Studio 60 And The Christmas Myth
Last night's Studio 60 was, once again, showing signs of improvement. The "culture war" was played down a bit, the inshow sketch was kind of funny and the music was awesome. I would love to get an MP3 of the New Orleans brass quintet's O Holy Night. That was beautiful.
The "discovery" of the facts about Christmas was the one part that rang false with me. I've spent enough time in various universities and then hanging out on the Web to know that one of the favourite intellectual pastimes is the debunking of Christian holidays. I also know that writers are curious people who have a special perversity. We love good stories, but we also have to know the facts at the root of any tale. I find it hard to believe that a room full of writers had no idea that our red-n-white Santa was created for Coca-Cola in the 30s. Haven't they gotten the cans of Coke at Christmas? Two or three years ago each pack included "Santa Facts", as the Coke company tried to reassert their ownership of Sinterklaas. I also find it equally hard to believe that the same room full of writers hadn't heard the following:
::The translation of Isaiah that some say was "virgin" could also mean "young girl of marriagable age"
:: Jesus was not born on December 25. We don't know his actual day of birth, but it was most probably in either October or March.
:: Jesus was most likely born in 5BC, not 0 AD.
:: The Bible doesn't say how many wise men followed the star.
:: The Star of Bethlehem was most likely a comet
:: Jesus was not white.
:: The Immaculate Conception refers to Mary, not Jesus.
Now, for me these are all things I've known since long ago. There are a few other Christmas factoids that Studio 60 omitted, which I think are interesting.
~The wise men did not visit Jesus at the stable for his birth. By the time they got there, He and his family had already moved into a house. Jesus was also a young child at the time. He may have been as much as two or three years old by the time they got there. And no camels were mentioned.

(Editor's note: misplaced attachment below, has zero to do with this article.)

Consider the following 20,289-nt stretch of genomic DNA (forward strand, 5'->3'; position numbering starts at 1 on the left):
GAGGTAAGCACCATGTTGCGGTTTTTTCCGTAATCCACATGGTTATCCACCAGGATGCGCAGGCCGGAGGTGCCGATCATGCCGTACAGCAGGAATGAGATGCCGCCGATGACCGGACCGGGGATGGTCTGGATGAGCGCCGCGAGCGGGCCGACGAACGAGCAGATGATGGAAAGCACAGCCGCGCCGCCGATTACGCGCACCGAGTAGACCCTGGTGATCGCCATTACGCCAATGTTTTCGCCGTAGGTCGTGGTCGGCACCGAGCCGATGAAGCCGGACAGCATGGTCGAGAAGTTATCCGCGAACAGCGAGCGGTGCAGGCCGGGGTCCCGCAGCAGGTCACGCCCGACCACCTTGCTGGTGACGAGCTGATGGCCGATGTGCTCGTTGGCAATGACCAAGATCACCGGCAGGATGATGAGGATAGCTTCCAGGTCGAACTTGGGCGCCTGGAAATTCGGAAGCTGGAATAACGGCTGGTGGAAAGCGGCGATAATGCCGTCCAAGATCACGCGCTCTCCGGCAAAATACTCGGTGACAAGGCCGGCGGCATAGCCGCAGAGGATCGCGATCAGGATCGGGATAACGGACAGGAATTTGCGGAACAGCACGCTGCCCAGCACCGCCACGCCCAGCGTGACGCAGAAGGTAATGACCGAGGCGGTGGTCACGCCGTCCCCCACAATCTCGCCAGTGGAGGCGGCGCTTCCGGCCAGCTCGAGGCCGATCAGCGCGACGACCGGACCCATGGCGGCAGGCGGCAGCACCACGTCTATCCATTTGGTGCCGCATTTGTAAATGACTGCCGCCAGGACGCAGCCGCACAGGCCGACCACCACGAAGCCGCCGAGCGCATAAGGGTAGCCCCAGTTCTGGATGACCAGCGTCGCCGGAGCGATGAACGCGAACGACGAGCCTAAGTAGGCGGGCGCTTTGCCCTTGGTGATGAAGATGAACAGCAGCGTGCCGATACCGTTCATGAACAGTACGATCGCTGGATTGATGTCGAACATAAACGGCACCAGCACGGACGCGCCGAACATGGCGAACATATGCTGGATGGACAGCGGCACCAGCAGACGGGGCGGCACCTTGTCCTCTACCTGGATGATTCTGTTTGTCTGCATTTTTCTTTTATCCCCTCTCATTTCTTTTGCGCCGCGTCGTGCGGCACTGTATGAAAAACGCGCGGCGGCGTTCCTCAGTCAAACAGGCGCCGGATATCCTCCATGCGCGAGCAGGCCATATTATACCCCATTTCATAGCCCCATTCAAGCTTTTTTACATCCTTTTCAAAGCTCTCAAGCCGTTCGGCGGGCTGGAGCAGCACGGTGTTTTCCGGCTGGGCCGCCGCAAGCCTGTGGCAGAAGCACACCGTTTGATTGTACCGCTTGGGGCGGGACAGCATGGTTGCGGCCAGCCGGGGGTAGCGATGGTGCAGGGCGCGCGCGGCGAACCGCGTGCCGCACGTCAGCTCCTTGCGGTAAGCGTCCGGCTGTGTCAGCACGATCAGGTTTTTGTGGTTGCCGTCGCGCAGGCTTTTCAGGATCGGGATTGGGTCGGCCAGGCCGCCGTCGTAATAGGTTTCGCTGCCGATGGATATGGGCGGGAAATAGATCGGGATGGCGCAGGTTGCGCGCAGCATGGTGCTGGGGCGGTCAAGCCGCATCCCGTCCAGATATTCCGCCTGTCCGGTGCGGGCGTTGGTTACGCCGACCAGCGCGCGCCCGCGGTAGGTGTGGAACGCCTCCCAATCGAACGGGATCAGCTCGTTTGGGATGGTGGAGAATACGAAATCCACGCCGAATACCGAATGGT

~The wise men were what would now be called astrologers or wizards.
~The gifts of gold, frankincense and myrrh were prophetic in nature.
~The angels who appeared to the sheperds did not sing. Rather, they spoke.
I know we're getting into the time of year where everybody likes to fight over who owns Christmas and bicker over the true meaning of Christmas. The fact of the matter is that for thousands of years, people in the Northern Hemisphere--Vikings, Celts, Goths, Gauls--celebrated a festival of the returning light. Immediately following the winter solstice, as the days once again grew longer, they partied. They honoured what they understood as bringing the light--whether it be the moon, the sun, the stars or the rotating earth.
December 25 was not always when we celebrated Jesus' birthday. But this time of year has always been when we celebrated the Returning Light. As a Christian I believe that Jesus is the promised Light. So combining the pagan festivals with Christian meaning makes perfect sense to me.
Ironically, were you to look at the Jewish calender and time it close to Christ's actual birth--March or October--there are two festivals in Judaism that could have been remade to celebrate Christmas. Purim, in the spring, is where Jews celebrate their deliverance from destruction. Sukkot, in the fall, is where Jews celebrate the bountiful provisions of G-d. Any way you slice it, Christ's birthday is covered. He is the Light, returning to the sin-dark world. He is the deliverence from destruction. And He is God's most bountiful provision.
So party on, everybody.